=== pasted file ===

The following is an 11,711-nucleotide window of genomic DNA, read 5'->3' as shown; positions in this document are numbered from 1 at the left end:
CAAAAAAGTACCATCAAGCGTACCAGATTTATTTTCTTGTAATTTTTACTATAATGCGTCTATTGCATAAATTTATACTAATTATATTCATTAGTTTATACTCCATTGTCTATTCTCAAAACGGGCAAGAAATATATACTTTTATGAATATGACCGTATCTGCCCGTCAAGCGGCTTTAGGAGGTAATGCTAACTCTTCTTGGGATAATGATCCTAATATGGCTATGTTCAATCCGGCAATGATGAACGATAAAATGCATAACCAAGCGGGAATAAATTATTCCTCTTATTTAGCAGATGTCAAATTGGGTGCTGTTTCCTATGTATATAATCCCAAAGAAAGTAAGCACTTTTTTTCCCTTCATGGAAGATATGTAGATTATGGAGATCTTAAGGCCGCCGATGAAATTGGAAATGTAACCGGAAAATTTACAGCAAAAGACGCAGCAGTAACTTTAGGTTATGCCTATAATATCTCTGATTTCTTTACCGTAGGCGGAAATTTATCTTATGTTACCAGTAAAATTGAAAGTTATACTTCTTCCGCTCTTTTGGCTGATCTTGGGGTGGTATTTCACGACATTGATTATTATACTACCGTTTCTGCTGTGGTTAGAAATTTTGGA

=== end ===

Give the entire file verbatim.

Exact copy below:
The following is an 11,711-nucleotide window of genomic DNA, read 5'->3' as shown; positions in this document are numbered from 1 at the left end:
CAAAAAAGTACCATCAAGCGTACCAGATTTATTTTCTTGTAATTTTTACTATAATGCGTCTATTGCATAAATTTATACTAATTATATTCATTAGTTTATACTCCATTGTCTATTCTCAAAACGGGCAAGAAATATATACTTTTATGAATATGACCGTATCTGCCCGTCAAGCGGCTTTAGGAGGTAATGCTAACTCTTCTTGGGATAATGATCCTAATATGGCTATGTTCAATCCGGCAATGATGAACGATAAAATGCATAACCAAGCGGGAATAAATTATTCCTCTTATTTAGCAGATGTCAAATTGGGTGCTGTTTCCTATGTATATAATCCCAAAGAAAGTAAGCACTTTTTTTCCCTTCATGGAAGATATGTAGATTATGGAGATCTTAAGGCCGCCGATGAAATTGGAAATGTAACCGGAAAATTTACAGCAAAAGACGCAGCAGTAACTTTAGGTTATGCCTATAATATCTCTGATTTCTTTACCGTAGGCGGAAATTTATCTTATGTTACCAGTAAAATTGAAAGTTATACTTCTTCCGCTCTTTTGGCTGATCTTGGGGTGGTATTTCACGACATTGATTATTATACTACCGTTTCTGCTGTGGTTAGAAATTTTGGA